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Meet the biggest jaw in town

Jason Statham's tough-guy look and demeanor got him his break. The next death-defying leap is his.

August 19, 2007|Geoff Boucher | Times Staff Writer

JASON STATHAM'S acting career began on the sidewalks of Argyle Street in London. Sitting on a milk crate with a suitcase of bogus jewelry, the young street hustler said whatever it took to persuade tourists to buy gold chains that would turn green by the time they flew home. "That was street theater. It was called fly pitching. You work with a team -- some people in the crowd, some guys who stand lookout for the police. Those were the most lucrative days of my youth."

Later, Statham would be introduced to a young filmmaker named Guy Ritchie who was looking to pepper the cast of his upcoming crime film with non-actors whose faces evoked London's seedier pubs. Statham laughed at the memory. "There were two reasons: He wanted to save money, and he wanted street credibility. Guy shoveled me up off the street. Without him, there wouldn't be all this." "All this" is Statham's career as a Hollywood action hero, which is ramping up right now like one of the turbo-charged cars he usually wrecks in his films.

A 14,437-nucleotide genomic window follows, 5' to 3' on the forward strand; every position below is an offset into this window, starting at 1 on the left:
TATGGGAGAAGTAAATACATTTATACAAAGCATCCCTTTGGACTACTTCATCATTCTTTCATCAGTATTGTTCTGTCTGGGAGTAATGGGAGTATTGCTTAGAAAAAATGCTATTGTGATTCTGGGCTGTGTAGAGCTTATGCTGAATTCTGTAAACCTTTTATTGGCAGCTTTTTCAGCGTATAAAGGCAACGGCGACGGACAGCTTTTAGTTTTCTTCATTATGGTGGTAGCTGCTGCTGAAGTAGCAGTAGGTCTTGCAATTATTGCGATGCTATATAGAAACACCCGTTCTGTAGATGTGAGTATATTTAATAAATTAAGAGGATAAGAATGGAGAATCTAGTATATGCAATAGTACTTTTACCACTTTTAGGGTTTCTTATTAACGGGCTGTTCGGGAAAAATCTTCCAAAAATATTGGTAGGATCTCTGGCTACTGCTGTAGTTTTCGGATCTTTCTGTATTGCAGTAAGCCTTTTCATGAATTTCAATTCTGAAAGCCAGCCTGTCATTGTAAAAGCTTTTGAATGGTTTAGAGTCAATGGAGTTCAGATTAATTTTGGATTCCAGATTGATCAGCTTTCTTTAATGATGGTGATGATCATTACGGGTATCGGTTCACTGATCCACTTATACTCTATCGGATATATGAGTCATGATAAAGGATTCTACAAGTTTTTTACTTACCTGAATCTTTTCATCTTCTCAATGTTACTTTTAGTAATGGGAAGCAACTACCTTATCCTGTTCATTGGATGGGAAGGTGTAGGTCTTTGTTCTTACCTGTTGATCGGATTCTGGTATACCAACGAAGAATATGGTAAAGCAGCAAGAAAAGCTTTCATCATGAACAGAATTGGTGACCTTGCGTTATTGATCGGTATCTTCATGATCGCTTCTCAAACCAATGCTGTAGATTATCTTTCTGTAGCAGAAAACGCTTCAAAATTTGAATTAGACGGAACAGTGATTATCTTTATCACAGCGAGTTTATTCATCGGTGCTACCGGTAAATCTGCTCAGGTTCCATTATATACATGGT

Statham stars opposite Jet Li in "War," a bloody tale of Asian organized crime that opens Friday in theaters, and next week he leaves for Canada to begin filming "Death Race," the Universal Pictures remake of the nihilistic 1975 sci-fi film "Death Race 2000." The rugged Statham has been in 19 movies since 2000 and won the affection of discerning action fans with the deliriously dangerous stunts he did as the title character in "The Transporter" in 2002 and its sequel in 2005, but "Death Race" marks the first time that the 34-year-old will have a major studio and a blockbuster budget at his back when he jumps off a building.

For The Record
Los Angeles Times Monday, August 20, 2007 Home Edition Main News Part A Page 2 National Desk 1 inches; 23 words Type of Material: Correction